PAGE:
ZZ plants are beautiful indoor plants that do not need a lot of special care. Yet, as a plant lover myself, I want to provide the best possible care for my plants, no matter how durable they are.
That includes knowing how to fertilize them and whether they need fertilizer at all.
ZZ plants can do just fine with a minimum dose of fertilizer. However, applying general liquid fertilizer will give your ZZ plants some extra boost.
Further in the text, I will dive into the actual process of fertilization. You will learn about the different types of fertilizers and how to use them. Get ready to help your green friends live their healthiest, shiniest lives.
What Do You Feed ZZ Plants?
As I have mentioned before, ZZ plants can grow fine without any additives. They are slow growers and that should not concern you.
Regular watering can help these plants grow faster and they do not need any additives to survive.
Yet, if you choose to fertilize them, you should make sure not to overdo it. A balanced liquid fertilizer would be ideal for these simple plants.
The one I use and highly recommend is a 5-5-5 fertilizer, or a diluted 10-10-10 one. Once you decide to feed your plants, make sure to dilute the fertilizer and add it after the watering. Applying a strong fertilizer could burn and damage the plant.
Types of Fertilizers for ZZ Plant
Many of you might be wondering if there is any difference between the types of fertilizers. I am here to tell you that choosing the right fertilizer is important for the growth and survival of your ZZ plants.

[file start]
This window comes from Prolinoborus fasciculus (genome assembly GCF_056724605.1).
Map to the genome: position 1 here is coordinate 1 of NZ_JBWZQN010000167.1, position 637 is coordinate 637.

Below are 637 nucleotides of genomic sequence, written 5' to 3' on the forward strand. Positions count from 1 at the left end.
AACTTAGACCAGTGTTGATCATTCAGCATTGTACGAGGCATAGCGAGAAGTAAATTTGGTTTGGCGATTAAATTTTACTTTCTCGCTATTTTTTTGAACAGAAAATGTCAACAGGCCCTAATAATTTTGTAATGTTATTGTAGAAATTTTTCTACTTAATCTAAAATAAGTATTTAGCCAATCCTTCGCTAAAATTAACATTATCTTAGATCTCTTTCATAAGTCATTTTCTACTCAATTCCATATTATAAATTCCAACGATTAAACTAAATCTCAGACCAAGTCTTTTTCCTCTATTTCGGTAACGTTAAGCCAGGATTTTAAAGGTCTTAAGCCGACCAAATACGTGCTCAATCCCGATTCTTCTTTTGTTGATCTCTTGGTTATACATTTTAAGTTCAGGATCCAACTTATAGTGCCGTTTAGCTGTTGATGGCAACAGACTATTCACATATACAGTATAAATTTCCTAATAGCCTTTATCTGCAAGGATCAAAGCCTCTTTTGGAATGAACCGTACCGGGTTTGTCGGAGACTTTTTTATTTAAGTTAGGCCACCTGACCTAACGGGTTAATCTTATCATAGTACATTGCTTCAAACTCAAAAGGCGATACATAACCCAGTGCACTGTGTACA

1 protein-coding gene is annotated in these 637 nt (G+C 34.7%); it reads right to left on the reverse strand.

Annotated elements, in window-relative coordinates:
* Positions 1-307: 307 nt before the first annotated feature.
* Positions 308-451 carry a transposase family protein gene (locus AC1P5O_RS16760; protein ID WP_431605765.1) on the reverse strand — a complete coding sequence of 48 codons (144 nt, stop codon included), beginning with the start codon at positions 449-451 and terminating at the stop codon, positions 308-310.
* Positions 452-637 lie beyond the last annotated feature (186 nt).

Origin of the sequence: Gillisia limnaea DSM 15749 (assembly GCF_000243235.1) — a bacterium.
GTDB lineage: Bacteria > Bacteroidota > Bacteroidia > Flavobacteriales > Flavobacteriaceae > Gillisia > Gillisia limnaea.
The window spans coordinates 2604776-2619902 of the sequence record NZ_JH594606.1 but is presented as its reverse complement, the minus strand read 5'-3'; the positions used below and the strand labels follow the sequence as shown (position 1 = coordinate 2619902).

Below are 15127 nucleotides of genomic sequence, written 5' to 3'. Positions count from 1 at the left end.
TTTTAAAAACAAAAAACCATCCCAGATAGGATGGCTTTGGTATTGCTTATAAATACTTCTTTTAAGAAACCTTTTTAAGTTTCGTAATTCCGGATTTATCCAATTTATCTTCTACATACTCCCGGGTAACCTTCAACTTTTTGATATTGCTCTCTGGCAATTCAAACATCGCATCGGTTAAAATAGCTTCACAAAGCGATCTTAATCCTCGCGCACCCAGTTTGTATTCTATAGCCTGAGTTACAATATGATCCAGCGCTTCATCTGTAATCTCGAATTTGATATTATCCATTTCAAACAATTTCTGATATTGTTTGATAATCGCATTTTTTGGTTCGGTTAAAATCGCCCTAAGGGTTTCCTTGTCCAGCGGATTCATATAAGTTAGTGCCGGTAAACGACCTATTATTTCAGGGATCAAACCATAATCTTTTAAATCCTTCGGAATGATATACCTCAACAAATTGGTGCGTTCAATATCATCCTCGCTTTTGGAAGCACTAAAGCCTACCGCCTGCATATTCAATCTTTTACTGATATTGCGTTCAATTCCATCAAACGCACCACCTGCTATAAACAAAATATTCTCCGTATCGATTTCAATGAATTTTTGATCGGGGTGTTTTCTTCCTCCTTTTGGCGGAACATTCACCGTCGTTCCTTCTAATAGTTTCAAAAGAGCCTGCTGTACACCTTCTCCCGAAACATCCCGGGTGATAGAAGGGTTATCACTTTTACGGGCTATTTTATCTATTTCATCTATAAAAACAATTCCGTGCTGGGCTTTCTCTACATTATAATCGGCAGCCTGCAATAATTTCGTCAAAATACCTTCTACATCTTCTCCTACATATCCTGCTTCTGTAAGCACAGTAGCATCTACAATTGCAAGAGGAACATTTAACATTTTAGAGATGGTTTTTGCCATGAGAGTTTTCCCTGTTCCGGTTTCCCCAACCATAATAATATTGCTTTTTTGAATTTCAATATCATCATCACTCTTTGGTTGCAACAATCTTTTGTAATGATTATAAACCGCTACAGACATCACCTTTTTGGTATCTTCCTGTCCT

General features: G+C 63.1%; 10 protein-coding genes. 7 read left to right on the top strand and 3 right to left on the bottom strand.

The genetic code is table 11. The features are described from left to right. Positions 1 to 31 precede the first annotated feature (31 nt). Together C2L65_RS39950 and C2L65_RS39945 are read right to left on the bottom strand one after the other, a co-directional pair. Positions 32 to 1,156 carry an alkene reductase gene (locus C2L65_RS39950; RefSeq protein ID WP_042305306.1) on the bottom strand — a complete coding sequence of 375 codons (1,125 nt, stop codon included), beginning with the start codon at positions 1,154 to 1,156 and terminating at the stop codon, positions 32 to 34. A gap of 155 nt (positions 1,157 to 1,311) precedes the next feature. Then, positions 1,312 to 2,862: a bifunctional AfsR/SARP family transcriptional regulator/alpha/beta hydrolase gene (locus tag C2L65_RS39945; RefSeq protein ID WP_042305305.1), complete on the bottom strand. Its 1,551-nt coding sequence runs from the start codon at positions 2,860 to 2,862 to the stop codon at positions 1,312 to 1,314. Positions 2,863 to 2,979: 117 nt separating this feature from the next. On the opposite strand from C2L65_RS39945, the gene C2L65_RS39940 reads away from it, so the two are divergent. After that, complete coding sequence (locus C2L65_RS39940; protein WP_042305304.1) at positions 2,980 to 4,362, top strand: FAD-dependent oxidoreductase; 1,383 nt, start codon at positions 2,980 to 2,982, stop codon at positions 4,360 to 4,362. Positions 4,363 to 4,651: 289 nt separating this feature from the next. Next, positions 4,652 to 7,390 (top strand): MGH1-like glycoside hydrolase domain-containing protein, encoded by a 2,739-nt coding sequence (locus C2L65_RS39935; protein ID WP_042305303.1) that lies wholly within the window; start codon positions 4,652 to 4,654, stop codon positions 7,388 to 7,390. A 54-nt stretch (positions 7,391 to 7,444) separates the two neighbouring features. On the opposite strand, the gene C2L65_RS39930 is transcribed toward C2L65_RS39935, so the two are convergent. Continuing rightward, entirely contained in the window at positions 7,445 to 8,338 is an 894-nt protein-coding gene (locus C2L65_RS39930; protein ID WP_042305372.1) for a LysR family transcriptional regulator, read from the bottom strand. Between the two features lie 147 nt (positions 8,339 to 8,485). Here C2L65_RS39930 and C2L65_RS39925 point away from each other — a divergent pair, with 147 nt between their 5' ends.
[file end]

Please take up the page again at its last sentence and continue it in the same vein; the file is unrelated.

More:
But, don’t worry. I will help you understand each of them and help you provide your green buddies with the best care possible.
These are the best option for giving your ZZ plants that extra boost. When it comes to these types of plants, it is important to dilute the fertilizer before adding it to the soil.
Diluting it makes it easy to control the number of nutrients you are giving to your plant. They do not need a lot of it and too much could harm the roots and ZZ’s foliage.
Decompose and discharge nutrients into the soil over time. Slow-release fertilizers are usually applied once a year. That makes them perfect for lazy or forgetful plant owners.
But, for ZZ plants, they would be hard to control, since you cannot dilute them and they might be too harsh on the root. Because of that, liquid fertilizers are a much better and safer option.
These are usually granulated or powdered. They are great for outdoor gardening, but I would not recommend using them for your ZZ plants.
It is difficult to track the number of nutrients your plant is getting with these types of fertilizers. They release all the nutrients at once after you water the soil and would do more harm than good to this type of plant.
Now, Based on the ingredients, all these fertilizers are either organic or synthetic. Don’t worry, this is not rocket science.